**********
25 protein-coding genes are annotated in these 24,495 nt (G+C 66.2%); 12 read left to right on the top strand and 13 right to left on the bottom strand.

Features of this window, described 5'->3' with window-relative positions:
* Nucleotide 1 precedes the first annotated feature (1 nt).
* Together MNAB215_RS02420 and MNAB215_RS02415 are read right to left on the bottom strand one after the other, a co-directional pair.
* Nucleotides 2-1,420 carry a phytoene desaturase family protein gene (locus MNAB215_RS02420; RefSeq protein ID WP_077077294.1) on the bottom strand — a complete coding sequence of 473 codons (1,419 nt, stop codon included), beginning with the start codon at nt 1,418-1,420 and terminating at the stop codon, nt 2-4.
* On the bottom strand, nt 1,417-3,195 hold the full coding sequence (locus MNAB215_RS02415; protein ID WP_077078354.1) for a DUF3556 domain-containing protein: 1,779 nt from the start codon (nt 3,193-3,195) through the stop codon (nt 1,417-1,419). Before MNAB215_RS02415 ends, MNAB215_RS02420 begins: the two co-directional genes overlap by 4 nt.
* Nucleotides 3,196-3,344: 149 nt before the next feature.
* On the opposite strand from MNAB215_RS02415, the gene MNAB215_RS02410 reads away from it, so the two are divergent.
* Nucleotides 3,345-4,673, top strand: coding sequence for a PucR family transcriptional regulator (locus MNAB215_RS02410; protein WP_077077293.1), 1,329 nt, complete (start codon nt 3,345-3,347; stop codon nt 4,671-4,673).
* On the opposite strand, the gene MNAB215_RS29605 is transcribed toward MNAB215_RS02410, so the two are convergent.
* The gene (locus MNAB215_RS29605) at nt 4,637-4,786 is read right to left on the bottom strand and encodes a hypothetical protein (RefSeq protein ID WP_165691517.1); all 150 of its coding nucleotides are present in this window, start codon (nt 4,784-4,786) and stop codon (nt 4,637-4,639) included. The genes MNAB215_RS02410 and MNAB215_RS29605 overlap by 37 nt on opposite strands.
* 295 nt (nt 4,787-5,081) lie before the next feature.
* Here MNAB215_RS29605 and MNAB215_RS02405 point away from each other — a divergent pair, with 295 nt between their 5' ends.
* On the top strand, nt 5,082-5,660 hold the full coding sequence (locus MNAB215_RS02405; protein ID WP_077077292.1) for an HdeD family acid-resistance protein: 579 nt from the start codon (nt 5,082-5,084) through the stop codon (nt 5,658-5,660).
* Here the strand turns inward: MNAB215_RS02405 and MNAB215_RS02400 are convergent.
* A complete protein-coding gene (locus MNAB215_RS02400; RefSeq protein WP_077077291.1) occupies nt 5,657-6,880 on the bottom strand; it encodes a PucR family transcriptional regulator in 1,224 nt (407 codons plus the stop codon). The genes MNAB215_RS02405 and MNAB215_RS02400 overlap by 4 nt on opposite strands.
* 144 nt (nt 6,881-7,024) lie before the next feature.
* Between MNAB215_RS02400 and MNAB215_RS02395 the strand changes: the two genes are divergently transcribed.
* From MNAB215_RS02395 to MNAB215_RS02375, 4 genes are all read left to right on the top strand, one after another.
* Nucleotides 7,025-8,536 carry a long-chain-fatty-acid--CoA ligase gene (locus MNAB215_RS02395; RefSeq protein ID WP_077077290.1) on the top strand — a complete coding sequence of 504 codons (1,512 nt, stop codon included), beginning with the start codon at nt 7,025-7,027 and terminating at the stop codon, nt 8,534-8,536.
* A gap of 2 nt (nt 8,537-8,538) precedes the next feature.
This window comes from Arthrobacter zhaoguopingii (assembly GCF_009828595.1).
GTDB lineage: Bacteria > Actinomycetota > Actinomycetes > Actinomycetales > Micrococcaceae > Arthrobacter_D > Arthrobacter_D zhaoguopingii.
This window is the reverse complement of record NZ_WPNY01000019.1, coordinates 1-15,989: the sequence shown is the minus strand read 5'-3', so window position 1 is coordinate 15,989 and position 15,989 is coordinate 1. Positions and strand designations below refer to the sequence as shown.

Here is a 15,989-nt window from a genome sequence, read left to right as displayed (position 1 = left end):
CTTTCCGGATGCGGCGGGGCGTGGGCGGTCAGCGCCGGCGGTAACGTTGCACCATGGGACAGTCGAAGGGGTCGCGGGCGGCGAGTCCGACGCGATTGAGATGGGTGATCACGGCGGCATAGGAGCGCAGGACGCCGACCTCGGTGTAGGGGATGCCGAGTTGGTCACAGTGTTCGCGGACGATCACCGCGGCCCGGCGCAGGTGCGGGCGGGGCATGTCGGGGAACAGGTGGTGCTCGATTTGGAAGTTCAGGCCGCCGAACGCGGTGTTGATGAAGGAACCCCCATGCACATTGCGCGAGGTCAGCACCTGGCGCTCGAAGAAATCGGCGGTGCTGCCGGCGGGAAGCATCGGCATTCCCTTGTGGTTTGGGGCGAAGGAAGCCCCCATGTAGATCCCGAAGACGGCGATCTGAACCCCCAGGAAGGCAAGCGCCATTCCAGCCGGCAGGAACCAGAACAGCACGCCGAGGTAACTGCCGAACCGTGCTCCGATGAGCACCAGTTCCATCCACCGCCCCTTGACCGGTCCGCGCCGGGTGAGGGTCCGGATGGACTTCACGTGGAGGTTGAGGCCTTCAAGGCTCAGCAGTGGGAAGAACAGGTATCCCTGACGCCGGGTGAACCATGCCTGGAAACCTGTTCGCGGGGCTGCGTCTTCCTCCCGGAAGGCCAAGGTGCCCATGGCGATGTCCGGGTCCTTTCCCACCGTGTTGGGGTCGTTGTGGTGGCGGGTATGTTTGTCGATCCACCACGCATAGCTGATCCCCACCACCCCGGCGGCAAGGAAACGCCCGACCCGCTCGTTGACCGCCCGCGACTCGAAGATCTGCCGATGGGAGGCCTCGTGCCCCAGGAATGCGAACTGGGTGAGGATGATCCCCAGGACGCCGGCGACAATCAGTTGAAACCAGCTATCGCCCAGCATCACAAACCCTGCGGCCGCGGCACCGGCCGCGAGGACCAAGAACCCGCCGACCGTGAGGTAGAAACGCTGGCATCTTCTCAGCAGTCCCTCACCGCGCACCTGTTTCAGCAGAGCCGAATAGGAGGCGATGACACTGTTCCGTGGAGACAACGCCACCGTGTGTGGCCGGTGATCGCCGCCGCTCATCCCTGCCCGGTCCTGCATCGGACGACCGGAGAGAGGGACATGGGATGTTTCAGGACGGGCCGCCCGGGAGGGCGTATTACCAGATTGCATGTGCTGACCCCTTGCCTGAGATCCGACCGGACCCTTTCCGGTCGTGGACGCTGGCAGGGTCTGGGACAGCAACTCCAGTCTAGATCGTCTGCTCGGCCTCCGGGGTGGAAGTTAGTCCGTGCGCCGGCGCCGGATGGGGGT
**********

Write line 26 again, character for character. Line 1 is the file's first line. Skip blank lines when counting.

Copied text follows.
CTTTCCGGATGCGGCGGGGCGTGGGCGGTCAGCGCCGGCGGTAACGTTGCACCATGGGACAGTCGAAGGGGTCGCGGGCGGCGAGTCCGACGCGATTGAGATGGGTGATCACGGCGGCATAGGAGCGCAGGACGCCGACCTCGGTGTAGGGGATGCCGAGTTGGTCACAGTGTTCGCGGACGATCACCGCGGCCCGGCGCAGGTGCGGGCGGGGCATGTCGGGGAACAGGTGGTGCTCGATTTGGAAGTTCAGGCCGCCGAACGCGGTGTTGATGAAGGAACCCCCATGCACATTGCGCGAGGTCAGCACCTGGCGCTCGAAGAAATCGGCGGTGCTGCCGGCGGGAAGCATCGGCATTCCCTTGTGGTTTGGGGCGAAGGAAGCCCCCATGTAGATCCCGAAGACGGCGATCTGAACCCCCAGGAAGGCAAGCGCCATTCCAGCCGGCAGGAACCAGAACAGCACGCCGAGGTAACTGCCGAACCGTGCTCCGATGAGCACCAGTTCCATCCACCGCCCCTTGACCGGTCCGCGCCGGGTGAGGGTCCGGATGGACTTCACGTGGAGGTTGAGGCCTTCAAGGCTCAGCAGTGGGAAGAACAGGTATCCCTGACGCCGGGTGAACCATGCCTGGAAACCTGTTCGCGGGGCTGCGTCTTCCTCCCGGAAGGCCAAGGTGCCCATGGCGATGTCCGGGTCCTTTCCCACCGTGTTGGGGTCGTTGTGGTGGCGGGTATGTTTGTCGATCCACCACGCATAGCTGATCCCCACCACCCCGGCGGCAAGGAAACGCCCGACCCGCTCGTTGACCGCCCGCGACTCGAAGATCTGCCGATGGGAGGCCTCGTGCCCCAGGAATGCGAACTGGGTGAGGATGATCCCCAGGACGCCGGCGACAATCAGTTGAAACCAGCTATCGCCCAGCATCACAAACCCTGCGGCCGCGGCACCGGCCGCGAGGACCAAGAACCCGCCGACCGTGAGGTAGAAACGCTGGCATCTTCTCAGCAGTCCCTCACCGCGCACCTGTTTCAGCAGAGCCGAATAGGAGGCGATGACACTGTTCCGTGGAGACAACGCCACCGTGTGTGGCCGGTGATCGCCGCCGCTCATCCCTGCCCGGTCCTGCATCGGACGACCGGAGAGAGGGACATGGGATGTTTCAGGACGGGCCGCCCGGGAGGGCGTATTACCAGATTGCATGTGCTGACCCCTTGCCTGAGATCCGACCGGACCCTTTCCGGTCGTGGACGCTGGCAGGGTCTGGGACAGCAACTCCAGTCTAGATCGTCTGCTCGGCCTCCGGGGTGGAAGTTAGTCCGTGCGCCGGCGCCGGATGGGGGT